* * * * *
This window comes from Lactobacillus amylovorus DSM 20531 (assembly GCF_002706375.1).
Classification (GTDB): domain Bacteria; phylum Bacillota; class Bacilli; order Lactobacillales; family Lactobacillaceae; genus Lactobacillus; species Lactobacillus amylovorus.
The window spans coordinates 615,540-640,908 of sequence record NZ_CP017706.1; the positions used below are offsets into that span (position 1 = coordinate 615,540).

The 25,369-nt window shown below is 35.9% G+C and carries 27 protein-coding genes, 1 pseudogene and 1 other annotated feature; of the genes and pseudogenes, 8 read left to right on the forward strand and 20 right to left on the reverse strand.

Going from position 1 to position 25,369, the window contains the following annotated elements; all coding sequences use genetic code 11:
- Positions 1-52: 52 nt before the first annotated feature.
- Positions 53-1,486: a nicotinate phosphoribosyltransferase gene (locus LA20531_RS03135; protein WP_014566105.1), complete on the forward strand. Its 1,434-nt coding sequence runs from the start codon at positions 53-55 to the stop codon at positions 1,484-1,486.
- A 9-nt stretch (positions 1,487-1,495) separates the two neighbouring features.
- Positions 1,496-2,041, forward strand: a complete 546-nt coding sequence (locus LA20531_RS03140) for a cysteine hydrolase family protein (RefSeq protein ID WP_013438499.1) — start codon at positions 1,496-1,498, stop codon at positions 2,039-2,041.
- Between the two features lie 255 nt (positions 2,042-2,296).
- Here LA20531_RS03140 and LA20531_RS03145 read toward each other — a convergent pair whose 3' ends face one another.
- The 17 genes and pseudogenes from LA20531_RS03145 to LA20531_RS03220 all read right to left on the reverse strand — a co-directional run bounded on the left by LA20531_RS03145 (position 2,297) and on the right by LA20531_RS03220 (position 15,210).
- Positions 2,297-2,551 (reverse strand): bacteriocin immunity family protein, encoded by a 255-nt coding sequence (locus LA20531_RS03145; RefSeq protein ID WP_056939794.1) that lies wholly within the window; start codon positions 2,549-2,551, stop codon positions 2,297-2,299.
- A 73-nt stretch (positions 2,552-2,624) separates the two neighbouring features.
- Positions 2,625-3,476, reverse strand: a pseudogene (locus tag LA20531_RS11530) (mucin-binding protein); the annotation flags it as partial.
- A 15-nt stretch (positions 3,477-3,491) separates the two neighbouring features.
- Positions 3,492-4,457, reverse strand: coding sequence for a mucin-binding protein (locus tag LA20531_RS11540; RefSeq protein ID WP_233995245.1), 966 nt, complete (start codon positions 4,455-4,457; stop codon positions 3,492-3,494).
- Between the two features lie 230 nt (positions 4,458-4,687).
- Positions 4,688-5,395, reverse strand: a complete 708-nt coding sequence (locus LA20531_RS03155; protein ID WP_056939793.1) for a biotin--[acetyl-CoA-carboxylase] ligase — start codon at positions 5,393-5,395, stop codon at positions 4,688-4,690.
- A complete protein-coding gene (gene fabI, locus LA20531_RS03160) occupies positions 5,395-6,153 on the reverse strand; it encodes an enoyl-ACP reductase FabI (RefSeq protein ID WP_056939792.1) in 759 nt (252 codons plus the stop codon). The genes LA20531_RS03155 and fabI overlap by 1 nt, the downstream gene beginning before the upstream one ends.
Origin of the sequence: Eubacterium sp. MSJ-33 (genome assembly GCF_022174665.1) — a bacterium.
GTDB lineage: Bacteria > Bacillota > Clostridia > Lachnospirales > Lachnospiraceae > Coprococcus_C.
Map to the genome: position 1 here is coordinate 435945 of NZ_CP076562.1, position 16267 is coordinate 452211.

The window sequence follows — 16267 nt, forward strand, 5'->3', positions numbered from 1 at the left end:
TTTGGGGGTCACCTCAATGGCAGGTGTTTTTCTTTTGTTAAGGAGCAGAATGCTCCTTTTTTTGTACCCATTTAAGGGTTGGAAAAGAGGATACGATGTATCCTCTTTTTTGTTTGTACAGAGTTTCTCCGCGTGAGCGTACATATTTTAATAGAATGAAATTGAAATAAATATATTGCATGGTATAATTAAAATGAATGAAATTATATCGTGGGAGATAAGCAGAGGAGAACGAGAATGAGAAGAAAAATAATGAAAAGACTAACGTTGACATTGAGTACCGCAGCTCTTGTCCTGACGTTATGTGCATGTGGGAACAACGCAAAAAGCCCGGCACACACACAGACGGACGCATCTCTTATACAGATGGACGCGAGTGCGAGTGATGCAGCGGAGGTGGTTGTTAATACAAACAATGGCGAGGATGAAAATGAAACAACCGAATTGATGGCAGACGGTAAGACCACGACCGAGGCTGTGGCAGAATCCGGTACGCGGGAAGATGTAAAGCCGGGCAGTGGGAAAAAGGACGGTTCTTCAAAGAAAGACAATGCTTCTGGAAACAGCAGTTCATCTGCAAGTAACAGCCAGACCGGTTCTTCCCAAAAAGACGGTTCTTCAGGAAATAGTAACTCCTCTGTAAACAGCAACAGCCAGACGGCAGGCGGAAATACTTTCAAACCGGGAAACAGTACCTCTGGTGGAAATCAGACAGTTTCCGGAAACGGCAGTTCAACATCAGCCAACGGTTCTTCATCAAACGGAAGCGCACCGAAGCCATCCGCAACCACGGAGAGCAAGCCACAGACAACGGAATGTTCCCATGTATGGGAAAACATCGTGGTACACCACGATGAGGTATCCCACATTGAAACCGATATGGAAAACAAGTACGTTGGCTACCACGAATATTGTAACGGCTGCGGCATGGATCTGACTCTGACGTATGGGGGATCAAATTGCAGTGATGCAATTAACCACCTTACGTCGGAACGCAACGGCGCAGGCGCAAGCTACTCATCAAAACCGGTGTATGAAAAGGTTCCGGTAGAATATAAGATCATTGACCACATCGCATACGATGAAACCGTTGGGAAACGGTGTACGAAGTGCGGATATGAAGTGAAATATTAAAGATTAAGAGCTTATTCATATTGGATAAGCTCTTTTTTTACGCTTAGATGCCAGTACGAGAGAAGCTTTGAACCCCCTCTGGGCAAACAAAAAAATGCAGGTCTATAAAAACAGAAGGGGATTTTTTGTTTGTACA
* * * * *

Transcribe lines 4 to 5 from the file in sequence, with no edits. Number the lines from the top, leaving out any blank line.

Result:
The 25,369-nt window shown below is 35.9% G+C and carries 27 protein-coding genes, 1 pseudogene and 1 other annotated feature; of the genes and pseudogenes, 8 read left to right on the forward strand and 20 right to left on the reverse strand.

Going from position 1 to position 25,369, the window contains the following annotated elements; all coding sequences use genetic code 11: